In 1953 Erich Kastner. Astrid Lindgren and P. L. Travers joined with the late Jella Lepman, founder of the International Youth Library in Munich, to launch the International Board on Books for Young People (IBBY) ‘to promote international understanding through children’s books’.
In 1954 IBBY initiated the Hans Christian Andersen Award, presented every two years to the best children’s writer selected by an international jury. An award for an illustrator was added soon after.
Patricia Crampton served as a member of that jury in 1976 and 1978 and this year is its President. Here she writes about some of the problems of making an international award.
In 1976 I truly believed that making a children’s book award was one of those idyllic exercises to which international ( i.e. political) bias did not apply. That naive idea was soon shattered. I was shocked too into a new awareness of the pigeon-holing we are all guilty of and the relatively limited outlook we all had on the literature of other nations. That year the British section of IBBY had nominated William Mayne and Edward Ardizzone for the award. Mayne was dismissed by the other jurors as being ‘so typically English’ that his understatements remained underground: Ardizzone was ‘always the same and very unexciting. Openmouthed. I found myself presented with a pair of earrings by one juror: later others told me they too had received appropriate gifts from the same source. My eyes had been opened. and but for my husband’s solid presence, I think my spirits would have sunk beyond recall. The winners. however, were both excellent: Cecil Bodker and Tatiana Mavrina (USSR). But it was quite obvious that to the Western part of the world ‘folkloric’ art had ceased to appeal – the kind of cultural gap which makes international jury work difficult.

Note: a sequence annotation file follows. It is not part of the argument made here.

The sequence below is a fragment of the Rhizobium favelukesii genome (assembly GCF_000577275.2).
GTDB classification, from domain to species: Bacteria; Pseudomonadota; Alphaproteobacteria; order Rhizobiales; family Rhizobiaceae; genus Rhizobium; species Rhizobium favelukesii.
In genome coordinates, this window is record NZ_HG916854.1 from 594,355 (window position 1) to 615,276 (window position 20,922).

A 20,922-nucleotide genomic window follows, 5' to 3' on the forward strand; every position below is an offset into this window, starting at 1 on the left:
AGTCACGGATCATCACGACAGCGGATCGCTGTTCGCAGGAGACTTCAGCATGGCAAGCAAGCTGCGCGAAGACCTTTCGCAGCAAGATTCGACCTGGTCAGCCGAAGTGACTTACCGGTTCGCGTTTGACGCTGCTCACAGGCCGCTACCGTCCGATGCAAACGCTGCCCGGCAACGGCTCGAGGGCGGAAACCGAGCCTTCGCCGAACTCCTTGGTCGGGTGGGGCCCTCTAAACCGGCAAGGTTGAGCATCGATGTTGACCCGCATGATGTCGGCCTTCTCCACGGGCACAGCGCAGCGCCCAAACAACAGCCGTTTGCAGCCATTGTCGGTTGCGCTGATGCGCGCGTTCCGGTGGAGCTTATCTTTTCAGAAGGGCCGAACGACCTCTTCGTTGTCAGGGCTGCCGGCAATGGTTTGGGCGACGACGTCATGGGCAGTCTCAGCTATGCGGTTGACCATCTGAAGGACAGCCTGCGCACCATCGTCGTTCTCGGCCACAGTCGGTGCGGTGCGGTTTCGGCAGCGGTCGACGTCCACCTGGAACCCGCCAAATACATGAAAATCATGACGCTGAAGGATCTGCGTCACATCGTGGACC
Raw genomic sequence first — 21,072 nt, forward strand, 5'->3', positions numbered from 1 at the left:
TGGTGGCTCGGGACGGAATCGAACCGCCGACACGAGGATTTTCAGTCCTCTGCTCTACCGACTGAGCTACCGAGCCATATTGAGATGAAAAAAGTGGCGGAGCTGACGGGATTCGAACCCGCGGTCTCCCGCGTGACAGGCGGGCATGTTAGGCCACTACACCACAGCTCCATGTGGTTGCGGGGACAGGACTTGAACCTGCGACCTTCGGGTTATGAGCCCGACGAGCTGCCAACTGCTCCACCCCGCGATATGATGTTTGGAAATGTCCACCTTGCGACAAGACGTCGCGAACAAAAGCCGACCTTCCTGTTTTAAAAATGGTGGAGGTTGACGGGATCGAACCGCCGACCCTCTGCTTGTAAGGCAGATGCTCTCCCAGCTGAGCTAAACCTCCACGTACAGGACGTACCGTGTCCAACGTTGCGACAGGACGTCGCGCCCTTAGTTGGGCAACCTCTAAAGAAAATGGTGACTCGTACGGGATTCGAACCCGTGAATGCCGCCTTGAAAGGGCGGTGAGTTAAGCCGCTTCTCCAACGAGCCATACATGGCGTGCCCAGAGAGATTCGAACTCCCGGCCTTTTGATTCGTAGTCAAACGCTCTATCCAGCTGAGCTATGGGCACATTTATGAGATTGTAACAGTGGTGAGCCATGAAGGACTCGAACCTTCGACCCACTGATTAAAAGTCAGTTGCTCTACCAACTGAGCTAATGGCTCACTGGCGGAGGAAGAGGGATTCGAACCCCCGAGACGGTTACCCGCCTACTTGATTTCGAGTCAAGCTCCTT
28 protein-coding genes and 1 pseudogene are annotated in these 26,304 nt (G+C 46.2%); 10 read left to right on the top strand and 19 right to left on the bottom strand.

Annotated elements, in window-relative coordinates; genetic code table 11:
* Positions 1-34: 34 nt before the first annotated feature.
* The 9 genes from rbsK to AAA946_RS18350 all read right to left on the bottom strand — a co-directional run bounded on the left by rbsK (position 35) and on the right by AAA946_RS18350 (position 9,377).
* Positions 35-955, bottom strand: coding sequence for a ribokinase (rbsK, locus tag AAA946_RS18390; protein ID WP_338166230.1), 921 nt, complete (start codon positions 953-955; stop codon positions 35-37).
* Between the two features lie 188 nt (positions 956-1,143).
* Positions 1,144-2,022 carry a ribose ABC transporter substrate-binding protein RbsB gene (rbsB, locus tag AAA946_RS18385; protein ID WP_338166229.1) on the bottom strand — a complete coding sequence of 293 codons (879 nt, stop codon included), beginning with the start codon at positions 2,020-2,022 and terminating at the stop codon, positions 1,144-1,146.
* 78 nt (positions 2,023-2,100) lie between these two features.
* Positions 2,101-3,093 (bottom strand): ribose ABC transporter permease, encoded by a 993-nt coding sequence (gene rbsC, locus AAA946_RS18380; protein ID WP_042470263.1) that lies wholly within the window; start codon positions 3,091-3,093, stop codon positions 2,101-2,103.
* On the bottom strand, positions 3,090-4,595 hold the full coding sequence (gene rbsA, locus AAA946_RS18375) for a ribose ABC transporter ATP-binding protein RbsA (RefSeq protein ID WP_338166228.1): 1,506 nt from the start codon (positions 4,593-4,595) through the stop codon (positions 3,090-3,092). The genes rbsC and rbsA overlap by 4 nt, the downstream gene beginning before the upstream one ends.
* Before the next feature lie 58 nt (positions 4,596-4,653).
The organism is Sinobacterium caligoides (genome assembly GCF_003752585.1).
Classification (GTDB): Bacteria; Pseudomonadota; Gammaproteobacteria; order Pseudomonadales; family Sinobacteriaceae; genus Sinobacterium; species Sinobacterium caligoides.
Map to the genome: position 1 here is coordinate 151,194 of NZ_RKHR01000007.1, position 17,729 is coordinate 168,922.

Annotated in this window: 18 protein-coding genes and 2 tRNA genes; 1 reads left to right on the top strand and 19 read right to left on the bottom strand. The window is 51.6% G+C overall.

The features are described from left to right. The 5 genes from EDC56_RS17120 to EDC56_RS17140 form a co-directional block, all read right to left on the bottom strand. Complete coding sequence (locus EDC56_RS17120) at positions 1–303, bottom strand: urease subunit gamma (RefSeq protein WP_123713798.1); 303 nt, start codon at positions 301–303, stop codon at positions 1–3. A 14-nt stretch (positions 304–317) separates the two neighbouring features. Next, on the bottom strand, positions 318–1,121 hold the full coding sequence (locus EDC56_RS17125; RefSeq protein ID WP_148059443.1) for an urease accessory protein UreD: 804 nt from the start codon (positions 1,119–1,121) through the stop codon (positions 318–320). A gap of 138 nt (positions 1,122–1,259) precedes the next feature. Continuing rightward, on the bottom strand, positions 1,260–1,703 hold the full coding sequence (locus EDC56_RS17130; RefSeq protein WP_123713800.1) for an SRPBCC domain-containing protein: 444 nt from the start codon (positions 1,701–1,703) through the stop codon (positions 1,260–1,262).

One of the biggest problems in serving on the international jury is Getting the Books. We receive an average of I0 books by each nominee and there are usually about 32 nominations – 320 books. The jury meets in April. so we hope to start recessing the books in the previous September – little enough time one would think. Inevitably the ideal is not achieved. 1978 provides a classic illustration. The Russian juror did not receive the works of Alan Garner and Charles Keeping, all despatched in good time. until long after the meeting had taken place. The work of the internationally popular Janusz Stanny reached scarcely any jurors and was reluctantly dropped from the list. The Spanish nominees decided on air freight as their method of despatch: jurors found themselves with invitations from Customs to come and pay for the release of the books at the airport. When claimed the books turned out to be only those of the author nominee, the illustrator’s never arrived anywhere.